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    Detailed chemical studies of F/G/K – or solar-type – stars have long been routine in stellar astrophysics, enabling studies in both Galactic chemodynamics and exoplanet demographics. However, similar understanding of the chemistry of M and late-K dwarfs – the most common stars in the Galaxy – has been greatly hampered both observationally and theoretically by the complex molecular chemistry of their atmospheres. Here, we present a new implementation of the data-driven Cannon model, modelling Teff, log g, [Fe/H], and [Ti/Fe] trained on low–medium resolution optical spectra (4000–7000  Å) from 103 cool dwarf benchmarks. Alongside this, we also investigate the sensitivity of optical wavelengths to various atomic and molecular species using both data-driven and theoretical means via a custom grid of MARCS synthetic spectra, and make recommendations for where MARCS struggles to reproduce cool dwarf fluxes. Under leave-one-out cross-validation, our Cannon model is capable of recovering Teff, log g, [Fe/H], and [Ti/Fe] with precisions of 1.4 per cent, $\pm 0.04\,$ dex, $\pm 0.10\,$ dex, and $\pm 0.06\,$ dex respectively, with the recovery of [Ti/Fe] pointing to the as-yet mostly untapped potential of exploiting the abundant – but complex – chemical information within optical spectra of cool stars.

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  2. Abstract

    We presentKorg, a new package for 1D LTE spectral synthesis of FGK stars, which computes theoretical spectra from the near-ultraviolet to the near-infrared, and implements both plane-parallel and spherical radiative transfer. We outline the inputs and internals ofKorg, and compare synthetic spectra fromKorg,Moog,Turbospectrum, andSME. The disagreements betweenKorgand the other codes are no larger than those between the other codes, although disagreement between codes is substantial. We examine the case of a C2band in detail, finding that uncertainties on physical inputs to spectral synthesis account for a significant fraction of the disagreement.Korgis 1–100 times faster than other codes in typical use, compatible with automatic differentiation libraries, and easily extensible, making it ideal for statistical inference and parameter estimation applied to large data sets. Documentation and installation instructions are available at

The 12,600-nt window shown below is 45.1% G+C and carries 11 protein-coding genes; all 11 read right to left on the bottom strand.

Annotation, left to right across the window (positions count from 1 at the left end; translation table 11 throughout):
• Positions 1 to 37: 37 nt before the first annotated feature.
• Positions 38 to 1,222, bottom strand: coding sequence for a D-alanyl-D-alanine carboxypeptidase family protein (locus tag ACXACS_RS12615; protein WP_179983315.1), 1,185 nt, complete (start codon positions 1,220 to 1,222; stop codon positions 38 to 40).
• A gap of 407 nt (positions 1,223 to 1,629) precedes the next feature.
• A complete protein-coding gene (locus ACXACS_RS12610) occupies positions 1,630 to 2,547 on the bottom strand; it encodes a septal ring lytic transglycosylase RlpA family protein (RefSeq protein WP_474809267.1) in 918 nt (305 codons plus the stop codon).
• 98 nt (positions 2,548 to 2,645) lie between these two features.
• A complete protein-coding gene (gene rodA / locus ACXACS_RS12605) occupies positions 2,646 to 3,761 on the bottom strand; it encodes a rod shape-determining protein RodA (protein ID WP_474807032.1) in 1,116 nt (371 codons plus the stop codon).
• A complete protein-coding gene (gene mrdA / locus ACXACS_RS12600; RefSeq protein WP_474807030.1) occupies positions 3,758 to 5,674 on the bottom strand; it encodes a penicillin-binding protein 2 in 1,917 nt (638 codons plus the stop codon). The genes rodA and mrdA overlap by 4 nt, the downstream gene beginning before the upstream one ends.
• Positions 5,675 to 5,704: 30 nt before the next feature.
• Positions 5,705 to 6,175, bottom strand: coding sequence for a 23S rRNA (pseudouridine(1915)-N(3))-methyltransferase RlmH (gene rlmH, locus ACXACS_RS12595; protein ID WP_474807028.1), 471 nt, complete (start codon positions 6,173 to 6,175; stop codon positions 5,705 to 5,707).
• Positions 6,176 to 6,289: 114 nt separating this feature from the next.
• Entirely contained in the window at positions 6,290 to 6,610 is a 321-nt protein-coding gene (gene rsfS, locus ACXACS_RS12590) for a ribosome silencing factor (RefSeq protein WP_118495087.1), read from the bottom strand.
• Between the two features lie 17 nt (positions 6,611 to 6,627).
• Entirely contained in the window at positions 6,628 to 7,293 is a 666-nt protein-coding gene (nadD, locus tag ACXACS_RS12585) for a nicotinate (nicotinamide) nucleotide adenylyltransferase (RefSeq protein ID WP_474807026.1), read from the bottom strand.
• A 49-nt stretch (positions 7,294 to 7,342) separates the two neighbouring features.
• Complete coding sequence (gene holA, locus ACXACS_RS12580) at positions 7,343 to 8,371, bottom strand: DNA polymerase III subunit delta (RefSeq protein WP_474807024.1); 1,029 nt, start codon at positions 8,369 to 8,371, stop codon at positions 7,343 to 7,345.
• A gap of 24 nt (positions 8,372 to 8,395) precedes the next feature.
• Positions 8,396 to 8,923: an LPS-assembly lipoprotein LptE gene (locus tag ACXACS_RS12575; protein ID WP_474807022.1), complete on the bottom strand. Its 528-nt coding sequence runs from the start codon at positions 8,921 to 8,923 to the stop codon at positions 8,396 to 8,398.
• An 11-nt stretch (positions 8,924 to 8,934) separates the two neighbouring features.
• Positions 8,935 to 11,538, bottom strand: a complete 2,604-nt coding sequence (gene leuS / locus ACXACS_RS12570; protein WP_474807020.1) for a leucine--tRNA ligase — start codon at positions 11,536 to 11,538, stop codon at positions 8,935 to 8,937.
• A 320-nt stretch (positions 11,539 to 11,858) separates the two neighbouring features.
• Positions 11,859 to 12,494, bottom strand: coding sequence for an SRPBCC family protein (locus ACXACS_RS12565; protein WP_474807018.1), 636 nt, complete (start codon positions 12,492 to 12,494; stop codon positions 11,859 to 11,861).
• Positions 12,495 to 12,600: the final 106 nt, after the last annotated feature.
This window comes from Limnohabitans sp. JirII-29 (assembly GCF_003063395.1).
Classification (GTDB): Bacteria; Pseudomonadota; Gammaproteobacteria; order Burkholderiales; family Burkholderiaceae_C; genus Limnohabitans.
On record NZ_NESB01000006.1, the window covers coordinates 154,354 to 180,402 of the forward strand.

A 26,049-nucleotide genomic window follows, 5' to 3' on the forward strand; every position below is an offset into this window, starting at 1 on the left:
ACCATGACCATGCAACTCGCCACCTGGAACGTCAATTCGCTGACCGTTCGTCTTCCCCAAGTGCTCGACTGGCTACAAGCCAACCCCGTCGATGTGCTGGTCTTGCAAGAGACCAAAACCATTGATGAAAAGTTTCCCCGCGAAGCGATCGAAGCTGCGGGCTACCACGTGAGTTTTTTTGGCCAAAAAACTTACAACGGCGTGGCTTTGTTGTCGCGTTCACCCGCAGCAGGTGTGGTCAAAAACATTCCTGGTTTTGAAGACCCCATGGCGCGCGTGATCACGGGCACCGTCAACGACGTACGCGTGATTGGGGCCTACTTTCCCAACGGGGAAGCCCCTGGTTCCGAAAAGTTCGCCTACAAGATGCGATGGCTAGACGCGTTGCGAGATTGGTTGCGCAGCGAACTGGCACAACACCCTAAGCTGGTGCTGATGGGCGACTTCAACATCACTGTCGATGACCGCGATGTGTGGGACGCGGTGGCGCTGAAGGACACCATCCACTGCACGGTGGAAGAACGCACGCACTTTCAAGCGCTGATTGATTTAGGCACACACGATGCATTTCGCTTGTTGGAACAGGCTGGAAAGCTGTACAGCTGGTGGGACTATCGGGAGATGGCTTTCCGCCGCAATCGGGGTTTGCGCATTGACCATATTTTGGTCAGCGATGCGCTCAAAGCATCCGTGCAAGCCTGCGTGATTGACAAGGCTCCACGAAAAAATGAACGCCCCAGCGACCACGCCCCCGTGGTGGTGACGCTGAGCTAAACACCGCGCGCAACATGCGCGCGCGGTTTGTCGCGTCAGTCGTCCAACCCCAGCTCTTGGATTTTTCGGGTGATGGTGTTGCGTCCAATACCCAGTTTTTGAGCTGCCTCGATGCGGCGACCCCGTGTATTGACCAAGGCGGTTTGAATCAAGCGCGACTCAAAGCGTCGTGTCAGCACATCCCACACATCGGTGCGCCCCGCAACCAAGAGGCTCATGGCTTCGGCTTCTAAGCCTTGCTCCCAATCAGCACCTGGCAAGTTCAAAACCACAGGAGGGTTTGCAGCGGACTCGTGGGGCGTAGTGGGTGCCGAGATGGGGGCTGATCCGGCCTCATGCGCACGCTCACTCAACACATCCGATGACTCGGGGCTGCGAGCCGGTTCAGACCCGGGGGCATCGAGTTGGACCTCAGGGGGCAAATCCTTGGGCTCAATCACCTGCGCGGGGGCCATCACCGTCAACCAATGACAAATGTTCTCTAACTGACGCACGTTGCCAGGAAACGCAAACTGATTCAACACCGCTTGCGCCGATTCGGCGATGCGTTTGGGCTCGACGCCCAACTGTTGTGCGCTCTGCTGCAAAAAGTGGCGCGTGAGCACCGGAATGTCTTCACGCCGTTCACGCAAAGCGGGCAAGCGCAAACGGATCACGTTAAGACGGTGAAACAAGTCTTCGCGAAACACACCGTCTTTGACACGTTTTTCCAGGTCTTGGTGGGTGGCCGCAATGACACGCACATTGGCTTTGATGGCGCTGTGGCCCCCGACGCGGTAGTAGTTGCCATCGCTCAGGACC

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  3. Abstract

    Stars that formed with an initial mass of over 50Mare very rare today, but they are thought to be more common in the early Universe. The fates of those early, metal-poor, massive stars are highly uncertain. Most are expected to directly collapse to black holes, while some may explode as a result of rotationally powered engines or the pair-creation instability. We present the chemical abundances of J0931+0038, a nearby low-mass star identified in early follow-up of the SDSS-V Milky Way Mapper, which preserves the signature of unusual nucleosynthesis from a massive star in the early Universe. J0931+0038 has a relatively high metallicity ([Fe/H] = −1.76 ± 0.13) but an extreme odd–even abundance pattern, with some of the lowest known abundance ratios of [N/Fe], [Na/Fe], [K/Fe], [Sc/Fe], and [Ba/Fe]. The implication is that a majority of its metals originated in a single extremely metal-poor nucleosynthetic source. An extensive search through nucleosynthesis predictions finds a clear preference for progenitors with initial mass >50M, making J0931+0038 one of the first observational constraints on nucleosynthesis in this mass range. However, the full abundance pattern is not matched by any models in the literature. J0931+0038 thus presents a challenge for the next generation of nucleosynthesis models and motivates the study of high-mass progenitor stars impacted by convection, rotation, jets, and/or binary companions. Though rare, more examples of unusual early nucleosynthesis in metal-poor stars should be found in upcoming large spectroscopic surveys.